Dale Kasler and Hannah Wiley, “50,000 face evacuations in Sonoma County as Kincade Fire peril intensifies,” Sacramento Bee, October 26, 2019, https://www.sacbee.com/news/california/fires/article236685153.html
Nico Savidge, Annie Sciacca, and Casey Tolan, “‘I don’t want to do this again’: Blackouts and wildfires put Sonoma County on edge,” San Jose Mercury-News, October 26, 2019, https://www.mercurynews.com/2019/10/26/i-dont-want-to-do-this-again-blackouts-and-fires-make-sonoma-county-residents-question-their-home/
Randi Rossmann and Will Schmitt, “Latest: Crews fighting to protect Windsor from approaching Kincade fire,” Santa Rosa Press-Democrat, October 27, 2019, https://www.pressdemocrat.com/news/10227533-181/latest-winds-picking-up-in
Ryan Sabalow et al., “Kincade Fire forces evacuations and burns 84 square miles, as containment drops to 5%,” Sacramento Bee, October 27, 2019, https://www.sacbee.com/news/california/fires/article236719068.html
Dale Kasler, “Can wildfire risk worsen? Northern California eyes more winds, another PG&E outage,” Sacramento Bee, October 28, 2019, https://www.sacbee.com/news/california/fires/article236718203.html
Nathan Heller, “San Francisco’s Fire Season,” New Yorker, October 30, 2019, https://www.newyorker.com/news/california-chronicles/san-franciscos-fire-season
Annie Lowrey, “California Is Becoming Unlivable,” Atlantic, October 30, 2019, https://www.theatlantic.com/ideas/archive/2019/10/can-california-save-itself/601135/
William Booth, Michael Birnbaum, and Karla Adam, “U.K. Parliament rejects Boris Johnson’s call for an early election on Dec. 12, but a pre-Brexit election remains likely,” Washington Post, October 28, 2019, https://www.washingtonpost.com/world/europe/eu-pushes-brexit-until-end-of-january-british-prime-minister-johnsons-request/2019/10/28/c53839cc-f967-11e9-9534-e0dbcc9f5683_story.html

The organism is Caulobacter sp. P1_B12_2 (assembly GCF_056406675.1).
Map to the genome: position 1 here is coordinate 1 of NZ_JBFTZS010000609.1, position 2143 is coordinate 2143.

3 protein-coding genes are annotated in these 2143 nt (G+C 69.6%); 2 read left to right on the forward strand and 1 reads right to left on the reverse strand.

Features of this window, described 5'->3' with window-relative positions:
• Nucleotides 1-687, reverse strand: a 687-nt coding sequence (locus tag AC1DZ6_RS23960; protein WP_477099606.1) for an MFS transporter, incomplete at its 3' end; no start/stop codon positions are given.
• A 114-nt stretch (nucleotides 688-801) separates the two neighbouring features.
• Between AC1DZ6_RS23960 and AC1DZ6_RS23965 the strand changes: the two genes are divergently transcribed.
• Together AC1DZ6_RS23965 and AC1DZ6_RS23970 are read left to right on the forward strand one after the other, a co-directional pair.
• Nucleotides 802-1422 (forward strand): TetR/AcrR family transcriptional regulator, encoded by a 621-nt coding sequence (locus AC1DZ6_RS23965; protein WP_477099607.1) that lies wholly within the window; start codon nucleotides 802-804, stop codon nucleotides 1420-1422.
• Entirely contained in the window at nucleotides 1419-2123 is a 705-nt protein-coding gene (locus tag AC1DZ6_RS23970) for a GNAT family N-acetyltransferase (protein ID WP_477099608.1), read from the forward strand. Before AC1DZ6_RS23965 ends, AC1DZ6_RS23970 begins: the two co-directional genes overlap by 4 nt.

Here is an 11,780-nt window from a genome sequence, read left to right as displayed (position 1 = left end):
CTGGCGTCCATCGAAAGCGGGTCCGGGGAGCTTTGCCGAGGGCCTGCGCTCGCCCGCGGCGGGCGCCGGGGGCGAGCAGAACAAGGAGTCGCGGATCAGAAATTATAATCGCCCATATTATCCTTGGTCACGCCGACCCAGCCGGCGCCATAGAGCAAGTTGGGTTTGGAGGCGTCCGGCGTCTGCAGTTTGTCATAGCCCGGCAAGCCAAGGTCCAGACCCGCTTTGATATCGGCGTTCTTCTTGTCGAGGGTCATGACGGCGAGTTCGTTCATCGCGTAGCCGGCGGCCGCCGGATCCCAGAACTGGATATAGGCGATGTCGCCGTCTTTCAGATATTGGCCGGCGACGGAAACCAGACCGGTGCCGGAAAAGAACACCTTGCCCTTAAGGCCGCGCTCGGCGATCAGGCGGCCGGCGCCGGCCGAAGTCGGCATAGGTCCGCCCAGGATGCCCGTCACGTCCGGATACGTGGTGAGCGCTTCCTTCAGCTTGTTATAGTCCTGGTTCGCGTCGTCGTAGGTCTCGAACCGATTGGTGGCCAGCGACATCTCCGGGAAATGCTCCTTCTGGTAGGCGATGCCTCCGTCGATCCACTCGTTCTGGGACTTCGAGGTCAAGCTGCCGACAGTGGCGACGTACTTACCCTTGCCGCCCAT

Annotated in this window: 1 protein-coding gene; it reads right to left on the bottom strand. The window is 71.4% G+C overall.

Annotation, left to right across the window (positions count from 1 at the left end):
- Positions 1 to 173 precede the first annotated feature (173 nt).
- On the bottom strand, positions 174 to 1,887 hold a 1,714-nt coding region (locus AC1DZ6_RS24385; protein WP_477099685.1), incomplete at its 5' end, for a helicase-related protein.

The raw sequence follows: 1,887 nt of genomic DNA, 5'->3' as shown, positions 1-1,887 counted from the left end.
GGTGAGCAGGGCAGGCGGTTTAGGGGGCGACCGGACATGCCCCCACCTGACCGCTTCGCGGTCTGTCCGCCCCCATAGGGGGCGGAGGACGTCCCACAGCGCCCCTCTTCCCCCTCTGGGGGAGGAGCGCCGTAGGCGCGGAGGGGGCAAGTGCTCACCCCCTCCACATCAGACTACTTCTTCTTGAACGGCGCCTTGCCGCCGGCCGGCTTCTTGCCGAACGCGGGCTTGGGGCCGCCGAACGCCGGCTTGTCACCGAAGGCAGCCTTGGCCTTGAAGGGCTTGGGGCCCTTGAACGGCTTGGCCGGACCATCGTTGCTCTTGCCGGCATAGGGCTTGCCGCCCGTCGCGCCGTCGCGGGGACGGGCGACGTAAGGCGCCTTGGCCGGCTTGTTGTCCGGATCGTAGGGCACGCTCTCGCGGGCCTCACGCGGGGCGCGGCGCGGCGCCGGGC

Karla Adam and William Booth, “Britain sets December date for an election in which Brexit will dominate,” Washington Post, October 29, 2019, https://www.washingtonpost.com/world/with-labour-partys-backing-britains-boris-johnson-looks-set-to-get-his-snap-election/2019/10/29/778ed246-f9c9-11e9-9e02-1d45cb3dfa8f_story.html
Max Colchester, “U.K. Opposition Labour Party to Back Boris Johnson’s Call for Election,” Wall Street Journal, October 29, 2019, https://www.wsj.com/articles/u-k-opposition-to-back-boris-johnsons-call-for-election-11572347134
Peter Walker, “MPs poised to vote through plan for December election,” Guardian, October 29, 2019, https://www.theguardian.com/politics/2019/oct/29/rush-to-election-slowed-mp-stella-creasy-backbench-labour-amendment